On dealing with darkness and pain

Art by Melissa Hardiman

By Melissa Hardiman

Let me set the stage for this post. My younger brother murdered his wonderful wife many years ago, and then killed himself. I have never missed him, but I still miss her.

A cousin, a man I did not know beyond his early childhood, also committed a gruesome murder. For a long time I felt tarnished due to being associated with these people. The figure in Melissa’s drawing speaks for how I viewed myself, damaged goods, vulnerable to fear.

If there is any reward in this experience it is that I have made a prolonged study of pain and darkness. We have lots of both in our nation, and we resist learning about it. That resistance concerns me because things are getting worse, and people are becoming more skilled in being resistant. Perhaps you have noticed.

Our biggest error in regard to pain is that we inflict it on other living creatures, and we do it with a display of self-righteousness. The second largest failure is that we attempt to deny that we have our own pain. The third failure is that we shrug off good advice from people such as Joseph Campbell, Thomas Moore, James Hillman, Robert Bly, and Michael Meade. They collectively are a spiritual pot of gold.

I have some professional experience helping executives drive pain out of their organizations. There is approximately zero interest in doing that. They say, “Pain? What pain?” They view pain as evidence of the weakness of others. It’s not. It arises from how we treat each other.

As Thomas Moore tells us, we have a strong desire to present ourselves as pure and wholesome. That is not what life on this planet is about. We are wounded creatures living in denial. I have investigated this in considerable detail because I am far past a state of denial. I don’t hide my pain. I show it off, as I am doing in this post.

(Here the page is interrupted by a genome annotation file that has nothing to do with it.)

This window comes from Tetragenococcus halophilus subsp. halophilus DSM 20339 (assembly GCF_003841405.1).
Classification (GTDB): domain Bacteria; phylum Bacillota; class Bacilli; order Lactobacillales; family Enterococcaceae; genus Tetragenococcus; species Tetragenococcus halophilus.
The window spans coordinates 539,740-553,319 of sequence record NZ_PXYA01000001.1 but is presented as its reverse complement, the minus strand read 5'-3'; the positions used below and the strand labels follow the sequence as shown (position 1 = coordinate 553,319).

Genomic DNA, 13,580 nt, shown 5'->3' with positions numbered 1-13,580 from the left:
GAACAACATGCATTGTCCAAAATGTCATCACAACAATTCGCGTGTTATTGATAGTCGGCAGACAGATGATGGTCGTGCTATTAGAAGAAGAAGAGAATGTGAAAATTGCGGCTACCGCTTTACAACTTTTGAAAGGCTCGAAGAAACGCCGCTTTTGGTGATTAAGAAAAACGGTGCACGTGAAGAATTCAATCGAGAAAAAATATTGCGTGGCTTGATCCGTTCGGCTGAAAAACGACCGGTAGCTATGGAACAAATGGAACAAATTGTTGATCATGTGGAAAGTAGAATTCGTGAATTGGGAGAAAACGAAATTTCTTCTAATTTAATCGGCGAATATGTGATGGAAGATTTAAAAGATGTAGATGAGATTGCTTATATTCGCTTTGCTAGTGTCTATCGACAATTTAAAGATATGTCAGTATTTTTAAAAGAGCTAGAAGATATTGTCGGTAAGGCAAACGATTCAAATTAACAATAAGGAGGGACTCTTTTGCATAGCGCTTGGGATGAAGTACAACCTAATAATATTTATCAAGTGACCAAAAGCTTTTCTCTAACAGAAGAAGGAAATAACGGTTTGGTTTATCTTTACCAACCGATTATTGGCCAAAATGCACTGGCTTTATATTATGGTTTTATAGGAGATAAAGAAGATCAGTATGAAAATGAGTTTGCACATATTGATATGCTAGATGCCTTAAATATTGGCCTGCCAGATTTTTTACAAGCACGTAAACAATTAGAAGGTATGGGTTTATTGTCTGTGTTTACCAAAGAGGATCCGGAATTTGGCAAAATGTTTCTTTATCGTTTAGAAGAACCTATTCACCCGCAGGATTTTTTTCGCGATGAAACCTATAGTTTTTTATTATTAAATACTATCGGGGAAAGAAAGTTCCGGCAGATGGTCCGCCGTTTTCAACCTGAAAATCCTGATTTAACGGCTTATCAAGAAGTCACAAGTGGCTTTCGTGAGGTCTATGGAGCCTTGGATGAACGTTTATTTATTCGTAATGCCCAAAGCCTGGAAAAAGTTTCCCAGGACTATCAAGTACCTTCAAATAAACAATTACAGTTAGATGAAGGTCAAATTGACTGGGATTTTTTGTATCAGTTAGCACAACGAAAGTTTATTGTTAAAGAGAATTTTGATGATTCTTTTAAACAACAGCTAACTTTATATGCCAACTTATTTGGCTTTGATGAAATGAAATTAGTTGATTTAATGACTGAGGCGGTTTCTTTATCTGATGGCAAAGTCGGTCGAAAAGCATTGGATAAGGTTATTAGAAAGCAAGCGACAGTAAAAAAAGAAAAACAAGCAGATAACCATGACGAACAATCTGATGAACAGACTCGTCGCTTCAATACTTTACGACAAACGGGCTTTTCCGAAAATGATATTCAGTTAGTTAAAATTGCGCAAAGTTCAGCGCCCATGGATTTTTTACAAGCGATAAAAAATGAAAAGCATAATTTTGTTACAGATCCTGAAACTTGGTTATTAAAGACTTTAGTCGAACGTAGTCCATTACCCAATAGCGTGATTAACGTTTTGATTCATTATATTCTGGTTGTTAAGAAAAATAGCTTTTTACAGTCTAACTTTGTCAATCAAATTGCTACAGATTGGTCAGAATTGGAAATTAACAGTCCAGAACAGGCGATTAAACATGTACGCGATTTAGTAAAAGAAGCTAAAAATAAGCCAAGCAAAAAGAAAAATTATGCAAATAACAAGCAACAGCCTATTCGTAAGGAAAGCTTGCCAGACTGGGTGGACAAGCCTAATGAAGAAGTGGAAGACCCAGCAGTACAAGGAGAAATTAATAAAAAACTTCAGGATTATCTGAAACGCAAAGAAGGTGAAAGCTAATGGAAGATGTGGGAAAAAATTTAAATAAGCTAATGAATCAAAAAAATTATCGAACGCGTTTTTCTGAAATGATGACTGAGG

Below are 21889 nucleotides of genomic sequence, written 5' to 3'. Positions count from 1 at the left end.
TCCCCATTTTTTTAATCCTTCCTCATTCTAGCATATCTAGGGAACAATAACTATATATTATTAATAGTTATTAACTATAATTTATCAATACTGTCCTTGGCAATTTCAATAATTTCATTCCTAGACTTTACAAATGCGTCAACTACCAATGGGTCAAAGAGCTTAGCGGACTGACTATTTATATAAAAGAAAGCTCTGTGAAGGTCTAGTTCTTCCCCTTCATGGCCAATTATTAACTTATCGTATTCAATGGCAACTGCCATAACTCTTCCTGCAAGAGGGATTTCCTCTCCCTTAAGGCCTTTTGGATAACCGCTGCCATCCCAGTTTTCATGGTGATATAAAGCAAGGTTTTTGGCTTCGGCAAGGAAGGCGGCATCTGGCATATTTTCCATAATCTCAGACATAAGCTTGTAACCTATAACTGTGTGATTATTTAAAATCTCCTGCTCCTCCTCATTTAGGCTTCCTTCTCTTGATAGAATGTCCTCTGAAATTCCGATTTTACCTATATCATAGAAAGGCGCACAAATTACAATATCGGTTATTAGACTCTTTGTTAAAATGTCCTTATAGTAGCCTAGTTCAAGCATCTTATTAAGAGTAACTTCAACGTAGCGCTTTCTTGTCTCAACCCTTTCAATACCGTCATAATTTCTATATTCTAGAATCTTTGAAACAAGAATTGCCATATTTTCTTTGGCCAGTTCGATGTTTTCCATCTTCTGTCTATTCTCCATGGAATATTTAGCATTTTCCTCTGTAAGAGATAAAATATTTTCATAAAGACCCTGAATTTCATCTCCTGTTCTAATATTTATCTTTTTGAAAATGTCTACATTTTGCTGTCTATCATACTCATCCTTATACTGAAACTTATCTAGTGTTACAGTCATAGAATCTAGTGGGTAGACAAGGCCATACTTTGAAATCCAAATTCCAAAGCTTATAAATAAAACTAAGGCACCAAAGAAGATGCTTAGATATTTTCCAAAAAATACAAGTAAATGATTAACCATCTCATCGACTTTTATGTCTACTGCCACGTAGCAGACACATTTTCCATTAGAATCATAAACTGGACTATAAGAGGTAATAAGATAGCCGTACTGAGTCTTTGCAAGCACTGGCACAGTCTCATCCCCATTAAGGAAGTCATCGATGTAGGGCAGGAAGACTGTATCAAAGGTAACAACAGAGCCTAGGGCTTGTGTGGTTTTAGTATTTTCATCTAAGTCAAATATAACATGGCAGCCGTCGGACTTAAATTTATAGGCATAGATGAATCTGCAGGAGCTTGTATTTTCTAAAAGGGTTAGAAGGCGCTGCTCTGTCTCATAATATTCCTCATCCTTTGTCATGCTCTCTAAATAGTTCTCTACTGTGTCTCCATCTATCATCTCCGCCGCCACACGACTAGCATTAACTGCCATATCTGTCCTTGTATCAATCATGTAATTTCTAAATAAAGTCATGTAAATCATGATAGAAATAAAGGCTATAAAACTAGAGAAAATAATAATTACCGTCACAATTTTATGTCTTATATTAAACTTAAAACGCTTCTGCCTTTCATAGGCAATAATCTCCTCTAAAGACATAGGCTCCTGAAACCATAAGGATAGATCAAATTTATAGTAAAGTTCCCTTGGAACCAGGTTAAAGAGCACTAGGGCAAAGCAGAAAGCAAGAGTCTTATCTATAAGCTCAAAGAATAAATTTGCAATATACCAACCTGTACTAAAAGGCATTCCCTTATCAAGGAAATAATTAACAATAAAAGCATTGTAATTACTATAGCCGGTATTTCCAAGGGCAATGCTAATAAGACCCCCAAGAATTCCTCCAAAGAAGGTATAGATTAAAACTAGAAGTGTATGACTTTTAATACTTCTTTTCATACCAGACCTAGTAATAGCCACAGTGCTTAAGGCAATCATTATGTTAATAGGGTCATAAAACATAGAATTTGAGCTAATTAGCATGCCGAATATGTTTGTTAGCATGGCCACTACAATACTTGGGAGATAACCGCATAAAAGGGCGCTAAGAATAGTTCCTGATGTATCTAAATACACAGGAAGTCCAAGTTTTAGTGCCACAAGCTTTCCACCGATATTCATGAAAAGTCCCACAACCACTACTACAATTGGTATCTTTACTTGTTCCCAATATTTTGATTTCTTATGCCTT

One of the greatest gifts we can give ourselves and others is to honor pain. It is not a sin, nor is it a failure. It exists because of the way we treat ourselves and others. I think it is our highest priority, but that may be because I’m in the thick of it myself.

Your thoughts?

One thought on “On dealing with darkness and pain

  1. Even knowledge of the roots of one’s pain often cannot help. There always needs to be action. That’s the hardest part.

    I view psychology through Jungian lenses, I follow the chakra system. I make note of my deficiencies and what their roots are.

    But action is always the hardest. There’s no way around it. Support from others helps a great deal. But sometimes, it’s a struggle emotionally just to get through the day, even if everything else is right in the world.

    Short of drugs to treat depression, I know of no other way forward then to push through difficult situations. So I push.

    Knowledge is only power of you implement it in your life. And it’s not easy. It’s work.

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